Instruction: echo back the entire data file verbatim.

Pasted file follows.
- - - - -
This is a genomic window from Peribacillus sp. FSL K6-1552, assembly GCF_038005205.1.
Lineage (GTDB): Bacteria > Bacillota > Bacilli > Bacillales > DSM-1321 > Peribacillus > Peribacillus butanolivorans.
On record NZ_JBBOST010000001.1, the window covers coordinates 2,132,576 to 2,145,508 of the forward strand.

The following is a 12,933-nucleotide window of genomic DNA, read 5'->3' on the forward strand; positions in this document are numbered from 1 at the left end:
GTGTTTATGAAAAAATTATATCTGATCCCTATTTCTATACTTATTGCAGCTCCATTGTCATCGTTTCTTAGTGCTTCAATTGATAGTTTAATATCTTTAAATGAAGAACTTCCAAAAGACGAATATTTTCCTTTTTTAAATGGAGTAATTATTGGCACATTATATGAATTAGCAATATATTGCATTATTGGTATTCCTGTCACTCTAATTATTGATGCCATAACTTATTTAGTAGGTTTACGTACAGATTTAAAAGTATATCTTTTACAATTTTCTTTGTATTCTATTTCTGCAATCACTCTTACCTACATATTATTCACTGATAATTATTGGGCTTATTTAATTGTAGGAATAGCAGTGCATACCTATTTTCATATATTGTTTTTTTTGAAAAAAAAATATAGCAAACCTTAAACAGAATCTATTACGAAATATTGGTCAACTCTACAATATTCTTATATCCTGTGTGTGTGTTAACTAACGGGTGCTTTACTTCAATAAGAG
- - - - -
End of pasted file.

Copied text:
This is a genomic window from Peribacillus sp. FSL K6-1552, assembly GCF_038005205.1.
Lineage (GTDB): Bacteria > Bacillota > Bacilli > Bacillales > DSM-1321 > Peribacillus > Peribacillus butanolivorans.
On record NZ_JBBOST010000001.1, the window covers coordinates 2,132,576 to 2,145,508 of the forward strand.

The following is a 12,933-nucleotide window of genomic DNA, read 5'->3' on the forward strand; positions in this document are numbered from 1 at the left end:
GTGTTTATGAAAAAATTATATCTGATCCCTATTTCTATACTTATTGCAGCTCCATTGTCATCGTTTCTTAGTGCTTCAATTGATAGTTTAATATCTTTAAATGAAGAACTTCCAAAAGACGAATATTTTCCTTTTTTAAATGGAGTAATTATTGGCACATTATATGAATTAGCAATATATTGCATTATTGGTATTCCTGTCACTCTAATTATTGATGCCATAACTTATTTAGTAGGTTTACGTACAGATTTAAAAGTATATCTTTTACAATTTTCTTTGTATTCTATTTCTGCAATCACTCTTACCTACATATTATTCACTGATAATTATTGGGCTTATTTAATTGTAGGAATAGCAGTGCATACCTATTTTCATATATTGTTTTTTTTGAAAAAAAAATATAGCAAACCTTAAACAGAATCTATTACGAAATATTGGTCAACTCTACAATATTCTTATATCCTGTGTGTGTGTTAACTAACGGGTGCTTTACTTCAATAAGAG